In this edition, we take a brief tour of the past 20 years of regional growth. Having used much of my monthly allotment of words in last week’s think piece, I’ll keep this one brief.
In terms of total employment, MoCo was 17.50% of regional total employment in 2001 and has since steadily declined; in 2020, MoCo total employment was just 16.03% of regional total employment. The table and graph below will provide some sense of the county’s divergence from the region and recent acceleration of economic decline.
In terms of real (inflation adjusted) GDP, MoCo outperformed both the state and the region during the first decade of this century. MoCo was 17.17% of real regional GDP in 2001, peaked at 18.03% in 2017, and by 2020 declined to only 16.75% of regional GDP.
In terms of personal income, MoCo was slightly ahead of Maryland (excluding MoCo) from 2001 to 2005, while also nearly keeping pace with the rest of the DC region. It has been a different story since then, with MoCo personal income increasing by only an average of 2.06% per year from 2016 to 2020, compared to 4.17% for the rest of Maryland and 4.41% for the rest of the region.
Real GDP Per Capita
Real GDP per capita is one of three quick measures of economic efficiency that we will examine this week. MoCo outpaced the region and the state from 2001 to 2005 and from 2006 to 2010. MoCo diverged sharply from the rest of the state and region over the past 10 years, most recently declining (yikes) at an average rate of 1.47% per year from 2016 to 2020, compared with the rest of the region’s modest growth of 0.23% per year in per capita GDP.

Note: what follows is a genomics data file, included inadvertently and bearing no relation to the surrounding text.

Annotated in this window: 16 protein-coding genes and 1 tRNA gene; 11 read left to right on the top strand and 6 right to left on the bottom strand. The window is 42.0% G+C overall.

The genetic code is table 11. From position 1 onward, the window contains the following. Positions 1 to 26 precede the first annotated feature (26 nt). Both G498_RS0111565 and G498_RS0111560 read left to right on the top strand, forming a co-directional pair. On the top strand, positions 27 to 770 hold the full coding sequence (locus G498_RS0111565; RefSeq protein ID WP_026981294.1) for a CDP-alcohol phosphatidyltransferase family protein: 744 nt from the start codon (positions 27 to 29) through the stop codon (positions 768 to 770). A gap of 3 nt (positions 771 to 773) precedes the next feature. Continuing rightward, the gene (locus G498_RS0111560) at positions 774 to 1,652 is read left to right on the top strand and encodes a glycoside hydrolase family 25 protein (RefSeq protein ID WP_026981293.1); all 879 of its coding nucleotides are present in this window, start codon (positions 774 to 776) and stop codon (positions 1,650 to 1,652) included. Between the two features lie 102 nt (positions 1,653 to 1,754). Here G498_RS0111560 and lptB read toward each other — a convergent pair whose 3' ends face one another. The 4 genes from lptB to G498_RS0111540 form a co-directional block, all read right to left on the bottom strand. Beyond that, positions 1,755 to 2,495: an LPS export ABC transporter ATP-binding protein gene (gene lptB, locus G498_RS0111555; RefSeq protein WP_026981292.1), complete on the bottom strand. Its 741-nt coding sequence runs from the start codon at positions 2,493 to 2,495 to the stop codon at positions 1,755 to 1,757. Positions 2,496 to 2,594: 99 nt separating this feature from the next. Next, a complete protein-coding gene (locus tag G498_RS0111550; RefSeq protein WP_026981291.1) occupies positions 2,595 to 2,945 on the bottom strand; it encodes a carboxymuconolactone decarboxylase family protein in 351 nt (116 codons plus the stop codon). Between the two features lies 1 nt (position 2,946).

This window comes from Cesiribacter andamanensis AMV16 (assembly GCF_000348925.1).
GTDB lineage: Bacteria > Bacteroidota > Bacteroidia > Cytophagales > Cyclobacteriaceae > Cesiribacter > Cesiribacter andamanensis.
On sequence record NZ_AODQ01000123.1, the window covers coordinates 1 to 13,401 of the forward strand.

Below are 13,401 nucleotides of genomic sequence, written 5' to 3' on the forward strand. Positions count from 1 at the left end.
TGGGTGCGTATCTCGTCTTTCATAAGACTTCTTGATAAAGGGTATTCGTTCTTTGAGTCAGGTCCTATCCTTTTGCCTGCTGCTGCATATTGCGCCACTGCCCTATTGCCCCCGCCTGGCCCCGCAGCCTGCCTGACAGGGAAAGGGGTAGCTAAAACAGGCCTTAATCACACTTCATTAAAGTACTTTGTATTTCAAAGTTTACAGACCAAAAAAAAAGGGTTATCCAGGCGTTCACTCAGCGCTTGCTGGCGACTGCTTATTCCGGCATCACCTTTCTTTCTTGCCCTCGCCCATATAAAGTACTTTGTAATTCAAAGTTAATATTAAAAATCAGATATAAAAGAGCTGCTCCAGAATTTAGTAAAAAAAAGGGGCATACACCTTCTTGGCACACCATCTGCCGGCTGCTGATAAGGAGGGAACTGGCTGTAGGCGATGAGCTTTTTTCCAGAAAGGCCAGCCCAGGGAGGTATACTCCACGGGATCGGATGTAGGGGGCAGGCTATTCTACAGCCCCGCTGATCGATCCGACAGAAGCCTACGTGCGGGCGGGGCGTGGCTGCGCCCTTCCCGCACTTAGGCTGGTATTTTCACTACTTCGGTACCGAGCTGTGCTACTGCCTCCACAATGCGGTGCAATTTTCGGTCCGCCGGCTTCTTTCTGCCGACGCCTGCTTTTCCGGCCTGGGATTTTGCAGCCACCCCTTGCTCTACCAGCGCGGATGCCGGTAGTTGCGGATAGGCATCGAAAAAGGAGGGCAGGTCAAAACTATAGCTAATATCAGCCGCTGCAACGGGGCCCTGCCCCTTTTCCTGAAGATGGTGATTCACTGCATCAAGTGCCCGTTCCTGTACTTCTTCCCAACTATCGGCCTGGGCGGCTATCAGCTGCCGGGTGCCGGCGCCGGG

Real GDP Per Job
Real GDP per job is another quick measure of economic efficiency. Again, MoCo has really diverged from the state and region – as with other GDP measures, the decline has been quite steep since 2017. Real GDP per job actually declined (↓0.08%/yr) in MoCo for the 5-year period from 2016 to 2020, while the rest of the DC region went in the other direction (↑1.18%/yr).
Personal Income Per Capita
Another measure, another divergence…MoCo fared well relative to the state and region from 2001 to 2005, then fell behind but not out of sight. From 2016 to 2020 the divergence of MoCo from the rest of the state and region has been stark.
As I have noted before, MoCo used to be the economic engine of Maryland, and now is an anchor weighing down the state and region. While we aren’t going to analyze the causes of that here, there are several suspects who may be jointly or severally responsible. Changes to tax policy and rates (both state and local), MoCo’s infatuation with land use exactions, MoCo’s penny-wise and pound-foolish approach to subsidies and incentives, and the loss of some specific large employers (e.g., Chevy Chase Bank and Discovery Communications) are contributing factors. MoCo’s aging population and workforce is likely affecting employment, labor force productivity, as well as some cyclical volatility in the county’s total employment figures. Declining capital investment, related to the factors identified above, as well as MoCo’s specific office-market related challenges and a general trend away from the land uses that are becoming a larger and larger share of commercial real estate investment nationally and globally (e.g., warehousing, data centers, industrial facilities, etc.) may be contributing as well. And of course, just generally there are agglomeration economies that are lost when specific industries begin to decline that can lead to a downward spiral in overall productivity and output.
I’ll be back with Flotsam and Jetsam at the end of the month – probably focused on the operating budget because…well, it is going to be a doozy! Until then…hang tight folks and stay safe.